Mini- Project Ngram Comparison

Poetic vs poetic

The words that I had wanted to compare was Poetic and poetic. I chose these words because I wanted to see how often this word was being use to describe various people ,if there was a relationship, and when the word began to gain traction.

Starting with my results on the graph, you don’t see much of a difference until about the mid-1830s where poetic, with a lowercase, is being used more often, about four times more often at which point, around 1883 it begins to  skyrocket and it is used 5x more than Poetic, with an uppercase. In 1838, Charles Dickens works such as “Oliver Twist” was written and it explains the reason for the increase in the use of that word during that time period. The skyrocket in the 1880s can be attributed to other famous works such as “King Solomon’s Mines”, “Dr. Jekyll and Mr. Hyde”, and of course “Sherlock Holmes”.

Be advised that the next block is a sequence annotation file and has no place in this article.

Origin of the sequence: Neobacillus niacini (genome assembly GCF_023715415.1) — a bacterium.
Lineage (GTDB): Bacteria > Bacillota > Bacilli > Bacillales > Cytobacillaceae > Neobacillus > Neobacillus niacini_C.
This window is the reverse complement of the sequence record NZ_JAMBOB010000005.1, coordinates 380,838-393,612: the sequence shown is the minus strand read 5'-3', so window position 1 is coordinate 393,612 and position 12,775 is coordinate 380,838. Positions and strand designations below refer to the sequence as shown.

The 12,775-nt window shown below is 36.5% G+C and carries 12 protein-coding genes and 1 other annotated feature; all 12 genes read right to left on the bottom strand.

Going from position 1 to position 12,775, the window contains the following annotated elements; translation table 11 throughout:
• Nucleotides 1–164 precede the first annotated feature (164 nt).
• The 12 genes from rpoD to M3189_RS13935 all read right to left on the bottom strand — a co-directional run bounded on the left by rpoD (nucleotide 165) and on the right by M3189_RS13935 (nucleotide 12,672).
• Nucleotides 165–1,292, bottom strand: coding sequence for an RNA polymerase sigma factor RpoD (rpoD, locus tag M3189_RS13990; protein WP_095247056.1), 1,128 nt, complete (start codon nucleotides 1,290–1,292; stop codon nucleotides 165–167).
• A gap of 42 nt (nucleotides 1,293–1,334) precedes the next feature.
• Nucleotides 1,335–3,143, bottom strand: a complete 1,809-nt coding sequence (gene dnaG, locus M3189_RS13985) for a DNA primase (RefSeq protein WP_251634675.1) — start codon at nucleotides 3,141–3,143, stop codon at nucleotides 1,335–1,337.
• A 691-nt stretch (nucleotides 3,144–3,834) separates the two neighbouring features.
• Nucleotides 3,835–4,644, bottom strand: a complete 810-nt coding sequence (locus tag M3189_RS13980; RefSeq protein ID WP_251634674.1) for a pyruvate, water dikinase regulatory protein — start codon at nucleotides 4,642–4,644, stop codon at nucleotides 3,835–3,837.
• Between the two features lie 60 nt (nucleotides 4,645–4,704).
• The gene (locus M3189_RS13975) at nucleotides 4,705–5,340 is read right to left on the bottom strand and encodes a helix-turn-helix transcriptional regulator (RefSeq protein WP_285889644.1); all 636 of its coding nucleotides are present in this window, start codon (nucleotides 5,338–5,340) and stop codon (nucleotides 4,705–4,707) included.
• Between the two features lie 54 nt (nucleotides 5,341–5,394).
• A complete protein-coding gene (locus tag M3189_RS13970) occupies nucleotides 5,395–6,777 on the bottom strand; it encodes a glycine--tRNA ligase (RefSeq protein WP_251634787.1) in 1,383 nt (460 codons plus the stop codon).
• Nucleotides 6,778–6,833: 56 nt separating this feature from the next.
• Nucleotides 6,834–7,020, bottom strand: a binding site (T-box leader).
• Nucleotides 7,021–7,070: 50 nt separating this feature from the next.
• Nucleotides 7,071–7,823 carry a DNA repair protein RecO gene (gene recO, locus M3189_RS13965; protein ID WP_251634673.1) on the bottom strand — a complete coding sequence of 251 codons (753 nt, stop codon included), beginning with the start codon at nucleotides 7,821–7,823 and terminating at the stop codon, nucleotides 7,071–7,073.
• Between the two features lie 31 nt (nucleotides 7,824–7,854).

Based on this research, you are able to infer that if a piece of work comes out during a certain year, that turns out to be a worldwide phenomenon, it will be searched more due to it being a cultural phenomenon, regardless of how brief a time. This represents a positive correlation and evident cause and effect between popularity and search terms. I believe that if a piece of poetry comes out in a few years that has the same impact on our generation this effect will be the same.

I believe that there is such a difference because poetic (lowercase) was used more as an adjective to describe the people who were living around that era. Looking at the data you are also able to tell that the word became more culturally acceptable and began to be used a lot more throughout this time period.

Advertisements

Leave a Reply

Please log in using one of these methods to post your comment:

WordPress.com Logo

You are commenting using your WordPress.com account. Log Out / Change )

Twitter picture

You are commenting using your Twitter account. Log Out / Change )

Facebook photo

You are commenting using your Facebook account. Log Out / Change )

Google+ photo

You are commenting using your Google+ account. Log Out / Change )

Connecting to %s